After more than four decades of archaeological work, Bob Austin can't handle the Florida summers like he used to.For years, he loved digging into the ground and excavating multi-thousand-year-old artifacts. But now, at age 68, Austin's body limits most of his work to the other aspect of archaeology, the one spent indoors studying the artifacts, compiling data and piecing together history to uncover what life looked like thousands of years ago.

That Austin is able to do this with ancient, mostly broken pieces of pottery or stone tools is what has drawn him to archaeological work for his entire professional life. He doesn't need to be outside digging, even if he'd prefer to be.

"One of the things I've always liked about it was that you have that fieldwork part, but you also could involve your brain and your intellect," Austin said. "What really keeps bringing me back is trying to figure stuff out."

One of 11 board members of the nonprofit Alliance for Weedon Island Archaeological Research and Education (AWIARE), Austin is an expert on lithic technology, or how ancient stone tools were made and used. He received his Ph.D in anthropology from the University of Florida in 1997.

Austin still consults for his former employers, private archaeology companies around Florida, while volunteering for AWIARE. The alliance gets most of its funding from individual donations and the occasional grant.

Many of the rooms at the AWIARE lab on Weedon Island are filled with old artifacts - spearheads, shards of pottery, animal bones. Some are laid out on a large table, a collection of items donated over the years to AWIARE and the Weedon Island Preserve Cultural and Natural History Center.

Austin and the lab's other volunteers are organizing the artifacts so they can compare them to items already stored in the lab. That process will help uncover where the donated items came from and perhaps clarify what  purpose they served.

One of the volunteers at the lab, Penny Seabury, is cataloguing a collection of documents belonging to local archaeologist Lyman Warren. After Warren died, his family donated his massive collection of artifacts and papers to AWIARE. Seabury's goal is to create a digital version of the collection that will allow other archaeologists to access Warren's work.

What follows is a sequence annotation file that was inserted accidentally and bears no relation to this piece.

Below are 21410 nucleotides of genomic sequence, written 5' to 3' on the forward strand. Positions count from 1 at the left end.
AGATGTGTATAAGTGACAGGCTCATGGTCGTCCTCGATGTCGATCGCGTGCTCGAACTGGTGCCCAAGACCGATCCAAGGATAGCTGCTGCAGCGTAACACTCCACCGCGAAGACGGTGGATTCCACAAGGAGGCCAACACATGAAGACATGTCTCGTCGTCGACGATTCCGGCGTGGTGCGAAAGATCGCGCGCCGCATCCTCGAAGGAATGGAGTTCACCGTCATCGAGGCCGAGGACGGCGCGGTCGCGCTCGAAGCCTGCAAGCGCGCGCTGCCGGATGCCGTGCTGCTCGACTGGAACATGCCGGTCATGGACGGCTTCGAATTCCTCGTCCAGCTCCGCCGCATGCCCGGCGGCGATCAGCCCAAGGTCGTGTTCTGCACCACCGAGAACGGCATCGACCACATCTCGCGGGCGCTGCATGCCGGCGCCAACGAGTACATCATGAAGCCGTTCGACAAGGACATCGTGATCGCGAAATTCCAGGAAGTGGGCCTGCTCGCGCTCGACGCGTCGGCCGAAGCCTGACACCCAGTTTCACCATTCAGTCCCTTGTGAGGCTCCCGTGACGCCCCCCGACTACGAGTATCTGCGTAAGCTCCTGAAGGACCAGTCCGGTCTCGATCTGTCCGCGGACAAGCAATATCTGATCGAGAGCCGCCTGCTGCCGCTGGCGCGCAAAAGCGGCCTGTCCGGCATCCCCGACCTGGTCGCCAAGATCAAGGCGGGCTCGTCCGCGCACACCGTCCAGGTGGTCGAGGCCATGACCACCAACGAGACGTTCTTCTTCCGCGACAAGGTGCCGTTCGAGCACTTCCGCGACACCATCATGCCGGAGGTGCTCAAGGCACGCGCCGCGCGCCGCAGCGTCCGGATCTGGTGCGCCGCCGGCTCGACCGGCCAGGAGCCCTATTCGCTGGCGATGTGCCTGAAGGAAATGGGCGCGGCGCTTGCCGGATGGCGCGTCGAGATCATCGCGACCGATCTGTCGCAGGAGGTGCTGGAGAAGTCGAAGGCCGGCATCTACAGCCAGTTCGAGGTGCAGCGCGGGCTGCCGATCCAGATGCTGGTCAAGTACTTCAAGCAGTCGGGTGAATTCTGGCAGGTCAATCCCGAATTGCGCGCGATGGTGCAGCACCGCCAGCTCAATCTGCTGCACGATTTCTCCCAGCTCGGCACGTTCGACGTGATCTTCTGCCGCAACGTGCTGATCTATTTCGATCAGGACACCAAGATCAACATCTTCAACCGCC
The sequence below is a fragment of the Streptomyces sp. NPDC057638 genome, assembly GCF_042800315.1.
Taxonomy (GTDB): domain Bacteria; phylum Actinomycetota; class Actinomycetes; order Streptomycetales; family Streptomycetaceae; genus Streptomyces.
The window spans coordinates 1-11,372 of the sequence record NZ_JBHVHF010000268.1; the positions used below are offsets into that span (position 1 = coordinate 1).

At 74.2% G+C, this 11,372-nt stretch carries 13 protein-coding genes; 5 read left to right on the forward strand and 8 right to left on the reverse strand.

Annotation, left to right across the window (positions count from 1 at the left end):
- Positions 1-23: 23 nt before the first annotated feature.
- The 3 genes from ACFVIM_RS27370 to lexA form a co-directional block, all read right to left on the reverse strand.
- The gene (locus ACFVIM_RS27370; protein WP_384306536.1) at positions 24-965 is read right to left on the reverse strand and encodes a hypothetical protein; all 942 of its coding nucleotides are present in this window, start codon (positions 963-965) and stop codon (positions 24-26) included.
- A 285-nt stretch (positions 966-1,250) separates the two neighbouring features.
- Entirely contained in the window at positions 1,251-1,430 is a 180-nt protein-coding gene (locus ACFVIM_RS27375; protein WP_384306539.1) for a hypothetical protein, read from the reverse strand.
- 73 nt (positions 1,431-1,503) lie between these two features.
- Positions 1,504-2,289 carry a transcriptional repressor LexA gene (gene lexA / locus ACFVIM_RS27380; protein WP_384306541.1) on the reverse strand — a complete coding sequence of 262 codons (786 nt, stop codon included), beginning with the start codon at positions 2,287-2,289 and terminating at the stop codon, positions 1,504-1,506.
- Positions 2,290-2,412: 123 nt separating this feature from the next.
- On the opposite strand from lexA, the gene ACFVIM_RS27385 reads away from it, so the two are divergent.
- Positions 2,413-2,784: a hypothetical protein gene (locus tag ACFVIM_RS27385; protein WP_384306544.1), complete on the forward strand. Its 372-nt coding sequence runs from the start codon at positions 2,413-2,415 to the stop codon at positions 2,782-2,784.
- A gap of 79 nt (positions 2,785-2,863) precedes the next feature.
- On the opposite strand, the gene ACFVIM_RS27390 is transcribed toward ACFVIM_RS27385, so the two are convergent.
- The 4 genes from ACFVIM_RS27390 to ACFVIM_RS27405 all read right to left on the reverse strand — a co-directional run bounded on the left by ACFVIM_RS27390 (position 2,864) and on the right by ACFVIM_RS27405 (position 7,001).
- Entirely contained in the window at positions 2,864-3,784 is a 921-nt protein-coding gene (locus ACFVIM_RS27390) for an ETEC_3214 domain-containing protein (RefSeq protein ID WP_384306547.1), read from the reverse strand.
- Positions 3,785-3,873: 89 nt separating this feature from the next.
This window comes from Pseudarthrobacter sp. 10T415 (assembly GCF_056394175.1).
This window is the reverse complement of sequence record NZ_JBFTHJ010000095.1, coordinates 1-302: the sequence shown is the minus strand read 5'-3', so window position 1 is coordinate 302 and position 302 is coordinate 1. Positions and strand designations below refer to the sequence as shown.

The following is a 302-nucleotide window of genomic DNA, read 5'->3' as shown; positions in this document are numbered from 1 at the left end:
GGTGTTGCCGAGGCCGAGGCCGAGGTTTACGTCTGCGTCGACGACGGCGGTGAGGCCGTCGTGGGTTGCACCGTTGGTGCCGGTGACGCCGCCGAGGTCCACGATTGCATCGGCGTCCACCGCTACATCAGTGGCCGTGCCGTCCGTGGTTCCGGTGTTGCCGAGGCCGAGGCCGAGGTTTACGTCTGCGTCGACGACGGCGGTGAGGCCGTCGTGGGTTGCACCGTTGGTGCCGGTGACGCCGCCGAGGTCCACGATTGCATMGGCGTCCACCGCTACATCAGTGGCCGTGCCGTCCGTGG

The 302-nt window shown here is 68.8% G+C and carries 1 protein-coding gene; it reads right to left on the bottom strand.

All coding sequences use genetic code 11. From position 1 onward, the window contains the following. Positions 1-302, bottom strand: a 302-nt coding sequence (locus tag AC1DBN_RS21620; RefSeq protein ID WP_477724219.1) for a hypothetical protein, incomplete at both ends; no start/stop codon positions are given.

AWIARE's biggest project, and the one that garnered the most publicity, was the excavation of an 1,100-year-old canoe on a Weedon Island Preserve beach. In 2011, Austin and Phyllis Kolianos, another AWIARE board member, led a trip to remove the 40-foot canoe from the ground in pieces. Austin said he also worked with designers to set up the canoe's display, located in the Cultural and Natural History Center.

"It was our really big project," Austin said. "And that's what got us publicity and got us funding."

An artifact as monumental as the ancient canoe is an anomalous discovery; most of AWIARE's work involves items of lesser significance. But they  each offer a glimpse of Florida's prehistoric era. Austin's job is to figure out what the shards of pottery or worn-down stone tools might reveal.

That process is tricky for even the most experienced archaeologists. Interpreting old artifacts and data such as measurements and locations  requires a large amount of guesswork. But the results can be revealing.

"It helps you understand how different cultures, people who belong to different cultures, lived," Austin said. "That there are differences  between cultures, but there's also a lot of similarities."

Bob Austin measures projectile points used as spears or knives.

Bob Austin measures projectile points used as spears or knives. Austin and other volunteers are organizing artifacts to compare them to items already stored at the lab.

One advantage of archaeological research that is different from other methods of studying history is its capacity to reduce historical bias, Austin said. While those in power often dictate what is remembered, they have little say in what gets discovered thousands of years later underneath the ground.

"History is written by the winners," Austin said. "And history is slanted.  People forget things, or they don't want to talk about certain things, or they want to slant things a certain way."

To express this point, Austin likes to use an adage from the late Florida archaeologist Calvin Jones: "The dirt don't lie."


BY JASPER SCHERER, TAMPA BAY TIMES STAFF WRITER -- JULY 2017 -- photos by CHERIE DIEZ
http://www.tampabay.com/sports/outdoors/at-weedon-island-lab-piecing-together-the-past/2330695